Sensorimotor Psychotherapy™

Sensorimotor psychotherapy, developed by Pat Ogden in the 1970s, combines somatic therapies, attachment theory, cognitive applications, neuroscience, and techniques from the Hakomi method.

Healing Trauma, Somatic Healing and Sensorimotor Psychotherapy

This method of treatment is highly effective for people suffering from PTSD, dissociation, or emotional reactivity disorders. Many people who have otherwise not been able to recover successfully from traumatic situations, have found that the sensorimotor psychotherapy technique allows them to find relief. Because the emotional and cognitive processing centers are being indirectly accessed, rather than directly, those who cannot work within those realms due to severe trauma have seen beneficial results.

Sensorimotor psychotherapy strives to address the physiological elements of trauma through somatic healing. Disruptions occur between emotional, cognitive, and sensorimotor layers when trauma occurs and correction must be implemented to affect healing. This form of therapy combines the emotional and cognitive processing mechanisms with sensorimotor processing in the treatment of traumatic situations. Post-traumatic stress disorder symptoms are often a result of the maladaptive somatic reactions. The somatic experience allows a client to treat the source of the trauma which will result in improved functioning both cognitively and emotionally.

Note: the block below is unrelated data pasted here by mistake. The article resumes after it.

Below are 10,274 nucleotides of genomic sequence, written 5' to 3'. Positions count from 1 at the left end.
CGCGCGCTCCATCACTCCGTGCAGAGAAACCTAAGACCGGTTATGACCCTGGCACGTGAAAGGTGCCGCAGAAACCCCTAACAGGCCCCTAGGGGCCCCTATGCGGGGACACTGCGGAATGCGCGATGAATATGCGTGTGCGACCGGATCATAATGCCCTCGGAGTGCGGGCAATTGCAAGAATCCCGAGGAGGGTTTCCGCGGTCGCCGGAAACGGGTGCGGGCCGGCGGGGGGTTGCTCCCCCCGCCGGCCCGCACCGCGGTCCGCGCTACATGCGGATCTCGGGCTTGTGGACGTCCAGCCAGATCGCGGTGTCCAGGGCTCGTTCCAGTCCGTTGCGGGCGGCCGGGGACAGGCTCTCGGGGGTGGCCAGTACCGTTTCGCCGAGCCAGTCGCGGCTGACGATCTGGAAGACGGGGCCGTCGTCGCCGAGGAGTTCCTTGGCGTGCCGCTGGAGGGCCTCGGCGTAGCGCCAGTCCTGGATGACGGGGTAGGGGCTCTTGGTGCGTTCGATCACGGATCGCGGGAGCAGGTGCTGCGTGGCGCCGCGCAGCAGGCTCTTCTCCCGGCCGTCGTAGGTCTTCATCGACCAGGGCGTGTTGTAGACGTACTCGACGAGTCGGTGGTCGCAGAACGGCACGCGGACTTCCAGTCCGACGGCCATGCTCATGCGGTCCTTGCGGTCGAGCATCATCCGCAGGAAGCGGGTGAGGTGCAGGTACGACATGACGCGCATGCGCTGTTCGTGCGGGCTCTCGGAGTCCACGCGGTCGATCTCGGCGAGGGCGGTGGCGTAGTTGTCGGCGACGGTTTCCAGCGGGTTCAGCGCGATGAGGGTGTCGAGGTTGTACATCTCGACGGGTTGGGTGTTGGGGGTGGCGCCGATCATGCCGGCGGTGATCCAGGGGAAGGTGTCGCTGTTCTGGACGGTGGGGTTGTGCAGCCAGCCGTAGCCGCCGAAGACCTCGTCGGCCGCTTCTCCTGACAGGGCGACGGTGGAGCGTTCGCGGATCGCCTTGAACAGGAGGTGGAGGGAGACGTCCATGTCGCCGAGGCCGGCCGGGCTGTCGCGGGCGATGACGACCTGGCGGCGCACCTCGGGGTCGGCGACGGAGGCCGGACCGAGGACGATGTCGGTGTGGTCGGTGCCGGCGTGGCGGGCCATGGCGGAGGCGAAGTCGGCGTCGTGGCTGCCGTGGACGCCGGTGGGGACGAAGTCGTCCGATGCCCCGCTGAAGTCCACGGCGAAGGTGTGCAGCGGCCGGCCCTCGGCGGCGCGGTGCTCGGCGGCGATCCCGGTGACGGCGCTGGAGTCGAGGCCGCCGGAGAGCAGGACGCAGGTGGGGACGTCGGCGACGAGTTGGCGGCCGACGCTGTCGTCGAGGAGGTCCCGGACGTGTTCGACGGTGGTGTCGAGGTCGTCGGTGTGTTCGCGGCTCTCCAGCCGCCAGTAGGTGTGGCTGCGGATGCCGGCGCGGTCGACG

Process of Sensorimotor Psychotherapy

In sensorimotor psychotherapy, clients are guided through a physical journey through a somatic experience into discovery of their own body as a vehicle for recovery. By using somatic interventions and strategies, sensorimotor psychotherapy creates a fluid, elegant, and dynamically effective body therapy that allows clients to draw their strength from their own inner wisdom. The goal of this method of therapy is to reach deeply into the body and mind in order to powerfully touch the soul.

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Last updated: 07-02-2015

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Sensorimotor Psychotherapy Articles is not intended to be a substitute for professional advice, diagnosis, medical treatment, or therapy. Always seek the advice of your physician or qualified mental health provider with any questions you may have regarding any mental health symptom or medical condition. Never disregard professional psychological or medical advice nor delay in seeking professional advice or treatment because of something you have read on